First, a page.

Why the Goldman Sachs Case Could Trigger a Nine-Month Market Slide

Could Goldman Sachs Decline Trigger a Market Slide?
Could Goldman Sachs Decline Trigger a Market Slide?

Not even the savviest soothsayer can predict the long-term market fallout of the SEC's legal action against Goldman Sachs (GS). But from the point of view of cycles of history, the Goldman Sachs case could be the straw that breaks the back of a top-heavy stock market which has rallied for 13 months on the promise of a V-shaped global recovery.

Despite doubts about the European Union's response to the debt crisis in Greece, and despite fears that China's extraordinary real estate bubble is doomed to burst, world stock markets have gamely continued their ascents based on the evidence of global recovery.

Was the shiver that convulsed the markets after the SEC's filing against Goldman Sachs merely a sneeze, or was it the harbinger of a steep, nine-month long decline to come?

One review of historical patterns offers a tantalizing, if sobering, suggestion that the stock market has typically topped in March or April of the second year of a presidential cycle -- that is, right now: 2009 was the first year of the Obama administration, and 2010 is the second year of this presidential cycle.

This chart displays the market action in the second year of presidential cycles within what the investment community refers to as "secular bear markets." These are long-term bear markets which may witness explosive rallies even as the overall trend remains flat to down.

The last secular bear market in the U.S. ran from 1966 through 1981. The Great Depression years are also considered a secular bear market which lasted from late 1929 through 1946. Some observers believe the current secular bear market began in 2000 or 2002, while others date the start from the October 2007 market top.

Also displayed in this chart is whether the secular bear was deflationary or inflationary in nature. That is, did asset values and prices generally decline or remain flat, or did they rise? The Great Depression bear was deflationary, as prices and tangible assets valuations both fell. The secular bear of the late 1960s and 1970s was inflationary, as both tangible asset prices (for real estate, gold, etc.) and consumer prices rose considerably.

Remarkably, the market has declined in both inflationary and deflationary environments in the second year of the presidential cycle within secular bear markets.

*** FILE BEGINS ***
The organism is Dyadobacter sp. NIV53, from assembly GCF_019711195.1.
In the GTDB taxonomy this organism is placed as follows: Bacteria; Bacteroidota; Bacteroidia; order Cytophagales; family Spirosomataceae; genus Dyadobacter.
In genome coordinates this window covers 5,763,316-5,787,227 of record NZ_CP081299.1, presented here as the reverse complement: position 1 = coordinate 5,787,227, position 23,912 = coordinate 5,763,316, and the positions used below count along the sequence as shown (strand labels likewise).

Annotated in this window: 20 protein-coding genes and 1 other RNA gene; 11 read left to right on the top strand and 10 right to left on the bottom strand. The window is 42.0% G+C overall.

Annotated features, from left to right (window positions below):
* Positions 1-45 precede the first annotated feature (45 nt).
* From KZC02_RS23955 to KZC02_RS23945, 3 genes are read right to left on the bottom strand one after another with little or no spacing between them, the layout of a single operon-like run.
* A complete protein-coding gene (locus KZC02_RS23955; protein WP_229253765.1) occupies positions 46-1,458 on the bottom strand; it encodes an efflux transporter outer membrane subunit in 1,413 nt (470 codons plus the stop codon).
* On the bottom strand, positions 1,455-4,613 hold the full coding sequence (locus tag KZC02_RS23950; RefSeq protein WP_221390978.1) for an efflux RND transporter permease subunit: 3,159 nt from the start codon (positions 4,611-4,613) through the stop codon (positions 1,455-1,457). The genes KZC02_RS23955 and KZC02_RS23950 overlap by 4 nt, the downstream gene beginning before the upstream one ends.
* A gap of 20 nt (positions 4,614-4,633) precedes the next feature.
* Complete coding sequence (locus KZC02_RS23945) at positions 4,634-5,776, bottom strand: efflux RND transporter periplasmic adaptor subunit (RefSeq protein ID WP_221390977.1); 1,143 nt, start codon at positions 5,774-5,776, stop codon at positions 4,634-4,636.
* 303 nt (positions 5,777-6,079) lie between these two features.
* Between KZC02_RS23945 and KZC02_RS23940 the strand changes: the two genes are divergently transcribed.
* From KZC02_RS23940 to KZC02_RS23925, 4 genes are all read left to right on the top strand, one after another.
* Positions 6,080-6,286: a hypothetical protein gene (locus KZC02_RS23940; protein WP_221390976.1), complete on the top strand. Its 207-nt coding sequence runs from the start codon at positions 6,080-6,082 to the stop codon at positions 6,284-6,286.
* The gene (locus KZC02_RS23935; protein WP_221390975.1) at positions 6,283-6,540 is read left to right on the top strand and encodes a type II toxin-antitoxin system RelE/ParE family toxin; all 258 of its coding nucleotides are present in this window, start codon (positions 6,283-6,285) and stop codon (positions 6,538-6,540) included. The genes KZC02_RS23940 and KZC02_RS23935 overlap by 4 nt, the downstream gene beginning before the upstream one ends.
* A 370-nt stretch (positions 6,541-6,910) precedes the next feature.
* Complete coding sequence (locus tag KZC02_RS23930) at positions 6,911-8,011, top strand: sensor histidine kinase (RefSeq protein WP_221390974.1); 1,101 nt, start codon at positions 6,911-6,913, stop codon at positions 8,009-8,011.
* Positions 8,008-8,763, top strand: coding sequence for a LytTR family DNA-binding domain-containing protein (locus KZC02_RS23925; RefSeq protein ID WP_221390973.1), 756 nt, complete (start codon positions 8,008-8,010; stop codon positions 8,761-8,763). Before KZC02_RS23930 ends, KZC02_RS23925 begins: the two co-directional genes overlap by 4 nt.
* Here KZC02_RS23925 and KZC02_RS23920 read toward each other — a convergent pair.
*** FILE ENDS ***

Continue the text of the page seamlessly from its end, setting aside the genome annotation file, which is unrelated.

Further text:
The chart was generated from data drawn from a historical-data spreadsheet on the website of Robert Shiller, co-founder of the Case-Shiller Home Price Index. Shiller's data is the average of the daily closing prices for a given month; as a result, there will be a statistical variance between Shiller's data and the closing prices recorded on the last day of each month. The data displayed is "price only" and does not include any dividends paid.

Take Finance Industry Profits Out of the Picture, and the Picture Gets Bleak

So what does the SEC/Goldman Sachs case have to do with the second year of the presidential cycle? The answer is nothing; historical cycles do not offer specific reasons for decline, they merely suggest that markets are ripe for a fall or poised for a run up at certain times in a cycle. History is not predictive, of course; but as Mark Twain is reported to have remarked, history doesn't repeat, but it does rhyme.

Nonetheless, we should be aware that two sectors, financial and energy, are expected to account for 53.9% of all incremental S&P 500 earnings between 2009 and 2011 even though they account for just 25% of the total market capitalization of the S&P 500.

By comparison, the consumer discretionary and retail sectors are expected to contribute just 5.5% of incremental earnings from 2009 to 2011.

Therefore, given the importance of the financial industry's profits to the S&P 500's growth, anything which would significantly degrade those earnings -- such as years of litigation and settlements, and/or strict government regulations on the free-wheeling derivatives business -- could plausibly trigger a major decline in overall corporate profits and thus darken the stock market's rosy outlook.